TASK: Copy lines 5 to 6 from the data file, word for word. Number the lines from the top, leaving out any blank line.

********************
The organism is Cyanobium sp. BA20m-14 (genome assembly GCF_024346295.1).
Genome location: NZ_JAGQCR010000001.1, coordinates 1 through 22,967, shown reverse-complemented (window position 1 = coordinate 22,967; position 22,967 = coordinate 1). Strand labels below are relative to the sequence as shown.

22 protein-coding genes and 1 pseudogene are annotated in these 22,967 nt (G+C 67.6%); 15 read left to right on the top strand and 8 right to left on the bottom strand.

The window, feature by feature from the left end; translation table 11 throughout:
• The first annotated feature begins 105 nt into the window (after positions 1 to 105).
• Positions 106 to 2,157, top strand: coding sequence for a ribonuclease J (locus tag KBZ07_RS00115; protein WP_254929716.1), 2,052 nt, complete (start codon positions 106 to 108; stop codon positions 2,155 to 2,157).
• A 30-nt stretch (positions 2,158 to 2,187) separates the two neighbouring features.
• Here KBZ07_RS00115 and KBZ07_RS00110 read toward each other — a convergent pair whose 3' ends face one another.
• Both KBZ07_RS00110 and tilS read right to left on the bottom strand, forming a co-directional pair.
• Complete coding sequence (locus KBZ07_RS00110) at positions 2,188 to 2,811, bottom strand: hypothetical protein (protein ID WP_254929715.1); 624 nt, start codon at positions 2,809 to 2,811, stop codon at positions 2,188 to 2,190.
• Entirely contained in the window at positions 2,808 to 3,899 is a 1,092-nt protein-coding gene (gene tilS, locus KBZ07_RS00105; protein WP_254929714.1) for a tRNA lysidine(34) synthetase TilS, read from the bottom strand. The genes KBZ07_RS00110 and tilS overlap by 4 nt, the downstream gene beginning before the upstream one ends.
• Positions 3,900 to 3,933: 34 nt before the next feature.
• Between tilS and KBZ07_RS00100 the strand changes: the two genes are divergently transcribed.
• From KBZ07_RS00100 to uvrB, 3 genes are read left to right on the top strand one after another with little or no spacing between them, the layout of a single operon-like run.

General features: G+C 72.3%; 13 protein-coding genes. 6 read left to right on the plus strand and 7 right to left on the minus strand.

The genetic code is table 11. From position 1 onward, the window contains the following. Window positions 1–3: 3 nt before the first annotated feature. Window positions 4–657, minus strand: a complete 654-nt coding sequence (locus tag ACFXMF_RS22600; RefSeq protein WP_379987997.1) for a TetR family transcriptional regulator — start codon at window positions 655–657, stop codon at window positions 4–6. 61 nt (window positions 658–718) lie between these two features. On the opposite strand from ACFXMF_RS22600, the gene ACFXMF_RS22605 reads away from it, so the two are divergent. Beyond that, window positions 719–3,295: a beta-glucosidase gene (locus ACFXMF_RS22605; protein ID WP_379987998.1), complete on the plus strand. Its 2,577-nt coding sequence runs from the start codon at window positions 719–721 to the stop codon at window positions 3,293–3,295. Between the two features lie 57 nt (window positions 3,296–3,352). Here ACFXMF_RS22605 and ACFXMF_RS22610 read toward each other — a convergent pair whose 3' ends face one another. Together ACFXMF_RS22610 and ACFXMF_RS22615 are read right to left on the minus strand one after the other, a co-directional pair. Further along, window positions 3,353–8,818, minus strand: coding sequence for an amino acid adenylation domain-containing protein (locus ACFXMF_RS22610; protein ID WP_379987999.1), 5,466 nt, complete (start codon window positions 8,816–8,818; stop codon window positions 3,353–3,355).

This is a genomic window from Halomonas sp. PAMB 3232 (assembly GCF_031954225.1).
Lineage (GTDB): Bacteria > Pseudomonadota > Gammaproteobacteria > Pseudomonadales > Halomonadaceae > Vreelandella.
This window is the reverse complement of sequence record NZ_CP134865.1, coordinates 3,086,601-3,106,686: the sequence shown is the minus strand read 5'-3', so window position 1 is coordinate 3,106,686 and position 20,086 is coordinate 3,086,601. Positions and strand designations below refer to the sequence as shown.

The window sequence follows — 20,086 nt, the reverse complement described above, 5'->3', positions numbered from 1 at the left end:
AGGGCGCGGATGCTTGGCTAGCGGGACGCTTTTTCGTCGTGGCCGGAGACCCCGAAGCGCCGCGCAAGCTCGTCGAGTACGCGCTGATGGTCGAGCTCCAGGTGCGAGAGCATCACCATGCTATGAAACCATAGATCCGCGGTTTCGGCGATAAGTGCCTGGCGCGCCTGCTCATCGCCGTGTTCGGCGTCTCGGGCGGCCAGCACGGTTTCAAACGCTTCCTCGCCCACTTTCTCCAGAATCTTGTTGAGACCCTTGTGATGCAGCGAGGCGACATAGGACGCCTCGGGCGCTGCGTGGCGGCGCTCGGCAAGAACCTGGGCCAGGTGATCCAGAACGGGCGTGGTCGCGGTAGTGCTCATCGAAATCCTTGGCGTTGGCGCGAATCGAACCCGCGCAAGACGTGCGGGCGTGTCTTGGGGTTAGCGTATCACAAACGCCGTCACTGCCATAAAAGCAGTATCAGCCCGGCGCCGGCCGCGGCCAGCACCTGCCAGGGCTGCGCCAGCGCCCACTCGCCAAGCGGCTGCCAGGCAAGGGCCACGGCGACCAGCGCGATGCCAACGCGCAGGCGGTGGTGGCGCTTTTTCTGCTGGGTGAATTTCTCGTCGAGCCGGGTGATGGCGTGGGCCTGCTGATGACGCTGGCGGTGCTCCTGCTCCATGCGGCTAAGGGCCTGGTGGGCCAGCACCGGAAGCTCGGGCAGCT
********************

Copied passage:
• The first annotated feature begins 105 nt into the window (after positions 1 to 105).
• Positions 106 to 2,157, top strand: coding sequence for a ribonuclease J (locus tag KBZ07_RS00115; protein WP_254929716.1), 2,052 nt, complete (start codon positions 106 to 108; stop codon positions 2,155 to 2,157).